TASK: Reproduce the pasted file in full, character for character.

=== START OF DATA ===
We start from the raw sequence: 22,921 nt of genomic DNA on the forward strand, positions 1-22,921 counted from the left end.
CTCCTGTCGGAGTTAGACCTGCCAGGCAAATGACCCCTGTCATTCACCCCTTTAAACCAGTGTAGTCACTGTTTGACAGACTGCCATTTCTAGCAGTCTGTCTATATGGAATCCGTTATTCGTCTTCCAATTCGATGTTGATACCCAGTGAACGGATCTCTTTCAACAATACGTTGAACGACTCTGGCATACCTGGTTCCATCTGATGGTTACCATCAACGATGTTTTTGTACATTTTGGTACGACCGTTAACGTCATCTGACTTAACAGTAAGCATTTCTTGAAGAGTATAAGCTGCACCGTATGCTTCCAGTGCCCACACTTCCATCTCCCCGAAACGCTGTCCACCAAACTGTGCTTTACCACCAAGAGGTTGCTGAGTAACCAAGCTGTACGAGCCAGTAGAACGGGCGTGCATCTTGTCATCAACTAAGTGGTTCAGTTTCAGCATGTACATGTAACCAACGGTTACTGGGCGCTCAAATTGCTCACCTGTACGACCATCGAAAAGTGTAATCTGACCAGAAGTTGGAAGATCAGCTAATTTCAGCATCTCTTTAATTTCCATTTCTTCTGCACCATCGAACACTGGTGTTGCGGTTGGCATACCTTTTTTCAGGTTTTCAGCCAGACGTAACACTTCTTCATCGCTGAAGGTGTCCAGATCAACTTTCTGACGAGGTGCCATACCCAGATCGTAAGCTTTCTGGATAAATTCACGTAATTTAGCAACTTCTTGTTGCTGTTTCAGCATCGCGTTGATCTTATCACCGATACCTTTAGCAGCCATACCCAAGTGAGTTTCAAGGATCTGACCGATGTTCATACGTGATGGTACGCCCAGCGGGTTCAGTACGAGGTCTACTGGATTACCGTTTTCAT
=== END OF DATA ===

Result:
We start from the raw sequence: 22,921 nt of genomic DNA on the forward strand, positions 1-22,921 counted from the left end.
CTCCTGTCGGAGTTAGACCTGCCAGGCAAATGACCCCTGTCATTCACCCCTTTAAACCAGTGTAGTCACTGTTTGACAGACTGCCATTTCTAGCAGTCTGTCTATATGGAATCCGTTATTCGTCTTCCAATTCGATGTTGATACCCAGTGAACGGATCTCTTTCAACAATACGTTGAACGACTCTGGCATACCTGGTTCCATCTGATGGTTACCATCAACGATGTTTTTGTACATTTTGGTACGACCGTTAACGTCATCTGACTTAACAGTAAGCATTTCTTGAAGAGTATAAGCTGCACCGTATGCTTCCAGTGCCCACACTTCCATCTCCCCGAAACGCTGTCCACCAAACTGTGCTTTACCACCAAGAGGTTGCTGAGTAACCAAGCTGTACGAGCCAGTAGAACGGGCGTGCATCTTGTCATCAACTAAGTGGTTCAGTTTCAGCATGTACATGTAACCAACGGTTACTGGGCGCTCAAATTGCTCACCTGTACGACCATCGAAAAGTGTAATCTGACCAGAAGTTGGAAGATCAGCTAATTTCAGCATCTCTTTAATTTCCATTTCTTCTGCACCATCGAACACTGGTGTTGCGGTTGGCATACCTTTTTTCAGGTTTTCAGCCAGACGTAACACTTCTTCATCGCTGAAGGTGTCCAGATCAACTTTCTGACGAGGTGCCATACCCAGATCGTAAGCTTTCTGGATAAATTCACGTAATTTAGCAACTTCTTGTTGCTGTTTCAGCATCGCGTTGATCTTATCACCGATACCTTTAGCAGCCATACCCAAGTGAGTTTCAAGGATCTGACCGATGTTCATACGTGATGGTACGCCCAGCGGGTTCAGTACGAGGTCTACTGGATTACCGTTTTCAT